XL Foods is dumping beef tainted with E.coli into a landfill in Brooks, Alta.
The company took about 1.3 million pounds of frozen beef to the industrial part of the Newell County landfill, all under the supervision of Canadian Food Inspection Agency officials, over the weekend.
The company is expected to dump more beef on Monday.
The beef product in the boxes is mostly frozen ground beef and trimmings such as heart and tripe, but so far no high quality cuts.
Ray Juska, landfill manager at Newell County, says his crews are putting dirt onto the meat.
“It’s to keep out vectors, primarily seagulls is what we have here, and it’s also a requirement of the CFIA so nobody can go back and help themselves to some off-spec meat,” Juska said,
He's also hoping that his contribution will help the company and its workers get back to work.
We're a waste disposal facility associated with Brooks and area and really what the big issue here, aside from what's happening to Brooks and to XL, is what's happening to the people that it's affected," Juska said. "And it's had a pretty substantial impact and now that a lot workers are laid off and the longer it goes on the greater it's going to be. So, we're really hoping by accepting this material that we're part of the solution”
It's not clear how much beef XL Foods will have to clear from the plant in order to have the CFIA reinstate its license following the recent E.coli outbreak and massive recall of 1,800 products.
Related on HuffPost:
While most strains of E. coli are harmless, the Public Health Agency Of Canada warns that some strains including E. coli O157: H7, can make people sick, and in serious complications can include kidney failure.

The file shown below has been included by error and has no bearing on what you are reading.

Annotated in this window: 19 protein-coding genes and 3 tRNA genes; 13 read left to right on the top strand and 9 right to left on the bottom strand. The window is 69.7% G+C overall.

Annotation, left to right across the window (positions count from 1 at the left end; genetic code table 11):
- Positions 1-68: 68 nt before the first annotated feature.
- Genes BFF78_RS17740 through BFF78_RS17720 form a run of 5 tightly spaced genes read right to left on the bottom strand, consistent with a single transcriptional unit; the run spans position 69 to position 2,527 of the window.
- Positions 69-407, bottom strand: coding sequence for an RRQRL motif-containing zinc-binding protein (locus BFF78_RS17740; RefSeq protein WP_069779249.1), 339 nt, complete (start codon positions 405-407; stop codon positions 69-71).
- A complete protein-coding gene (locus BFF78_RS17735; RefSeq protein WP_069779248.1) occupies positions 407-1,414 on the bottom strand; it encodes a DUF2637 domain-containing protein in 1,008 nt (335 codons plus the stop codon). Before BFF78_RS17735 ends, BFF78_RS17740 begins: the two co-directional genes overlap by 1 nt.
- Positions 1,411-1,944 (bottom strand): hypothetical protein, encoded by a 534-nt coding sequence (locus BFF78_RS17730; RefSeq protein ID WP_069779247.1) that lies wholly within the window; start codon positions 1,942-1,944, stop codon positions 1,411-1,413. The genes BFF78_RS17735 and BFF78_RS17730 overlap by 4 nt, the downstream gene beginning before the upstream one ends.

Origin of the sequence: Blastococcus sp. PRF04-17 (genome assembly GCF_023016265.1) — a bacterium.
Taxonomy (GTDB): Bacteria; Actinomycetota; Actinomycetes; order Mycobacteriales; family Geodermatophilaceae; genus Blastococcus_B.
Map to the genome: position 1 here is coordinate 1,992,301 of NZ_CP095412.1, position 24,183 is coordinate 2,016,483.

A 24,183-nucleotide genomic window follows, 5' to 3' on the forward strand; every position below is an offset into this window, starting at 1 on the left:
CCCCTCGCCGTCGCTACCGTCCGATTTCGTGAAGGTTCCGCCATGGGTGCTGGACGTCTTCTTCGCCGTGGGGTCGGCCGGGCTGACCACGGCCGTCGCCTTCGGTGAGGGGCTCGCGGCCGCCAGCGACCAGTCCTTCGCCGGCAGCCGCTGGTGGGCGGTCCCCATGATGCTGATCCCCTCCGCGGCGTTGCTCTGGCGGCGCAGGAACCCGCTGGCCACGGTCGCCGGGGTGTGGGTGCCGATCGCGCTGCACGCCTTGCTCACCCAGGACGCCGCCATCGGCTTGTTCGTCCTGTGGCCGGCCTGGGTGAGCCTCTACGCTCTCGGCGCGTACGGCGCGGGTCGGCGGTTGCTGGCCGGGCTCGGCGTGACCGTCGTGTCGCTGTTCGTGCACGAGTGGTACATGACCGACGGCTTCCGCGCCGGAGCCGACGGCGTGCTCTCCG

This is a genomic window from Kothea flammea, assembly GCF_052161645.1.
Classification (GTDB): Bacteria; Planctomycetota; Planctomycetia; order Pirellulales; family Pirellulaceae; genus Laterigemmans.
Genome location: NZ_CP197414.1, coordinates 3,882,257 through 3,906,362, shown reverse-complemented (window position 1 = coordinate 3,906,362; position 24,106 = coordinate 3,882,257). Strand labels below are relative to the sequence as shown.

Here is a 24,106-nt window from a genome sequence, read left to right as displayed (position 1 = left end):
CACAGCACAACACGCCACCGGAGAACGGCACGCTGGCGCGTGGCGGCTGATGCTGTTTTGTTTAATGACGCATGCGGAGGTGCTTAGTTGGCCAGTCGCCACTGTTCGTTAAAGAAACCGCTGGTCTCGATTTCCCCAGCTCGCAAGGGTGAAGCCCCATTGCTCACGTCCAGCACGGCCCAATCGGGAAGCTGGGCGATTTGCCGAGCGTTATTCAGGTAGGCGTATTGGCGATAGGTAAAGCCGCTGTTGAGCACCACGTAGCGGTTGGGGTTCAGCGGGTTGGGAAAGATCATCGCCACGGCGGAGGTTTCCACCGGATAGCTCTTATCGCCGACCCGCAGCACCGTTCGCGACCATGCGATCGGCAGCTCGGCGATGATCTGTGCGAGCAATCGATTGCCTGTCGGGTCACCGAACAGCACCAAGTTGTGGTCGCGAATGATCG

Symptoms include severe stomach cramps, diarrhea, vomiting and fever that is generally less than 38.5˚C/101˚F and tend to last for five to seven days.
High risk individuals include the very young, elderly, pregnant women and those with weakened immune systems.
Hemolytic uremic syndrome (HUS), which can be fatal, can develop in around 5 to 10 per cent of those who get sick from E. coli O157:H7 overall and about 15 per cent of young children and the elderly. Symptoms of HUS vary. Some people have seizures or strokes and some need blood transfusions and kidney dialysis. Others live with side effects such as permanent kidney damage.
Proper hygiene including hand washing and safe food handling and preparation practices are recommended to prevent the illness.
While E. coli is generally associated with ground meat, Alberta Health Services warns that the bacteria can also be found in foods including poultry, pork, cheese, sprouts, lettuce, yogurt, and unpasteurized milk and fruit juices and advises Albertans to take precaution.
Hey, the time is good now as any. Drop by at a store that sells local and/or organic meat. Many major retail chains now supply local produce. Or stop by a farmers market. Heck, if you live in Alberta, you could walk (drive) over to the farm and really get to know where your food is coming from.
Beef From Other Plants
There are other major beef producers that thankfully have been spared from the major recalls. Purchase meat from Cargill producers in Alberta perhaps?
Maybe you could treat yourself to some bison if you're missing your medium-rare steak during the recall. Who knows, you may just come back for more!
Dare we say it... producers from around the country (and world) have safe beef for consumption. Maybe its time to look for temporary alternatives to get your steak from. Alberta beef will be back on the market soon anyway.
Beefalo burgers anyone? This could be an opportunity to give these hybrid animals a taste if you've been contemplating trying beefalo for sometime.
Other Meats Like Chicken
You love your beef and it loves you right back, but maybe you can take this opportunity to try out different foods. Now we don't mean tofu, but some butter chicken may be a refreshing addition to your plate.
Fresh halibut? Yes, please.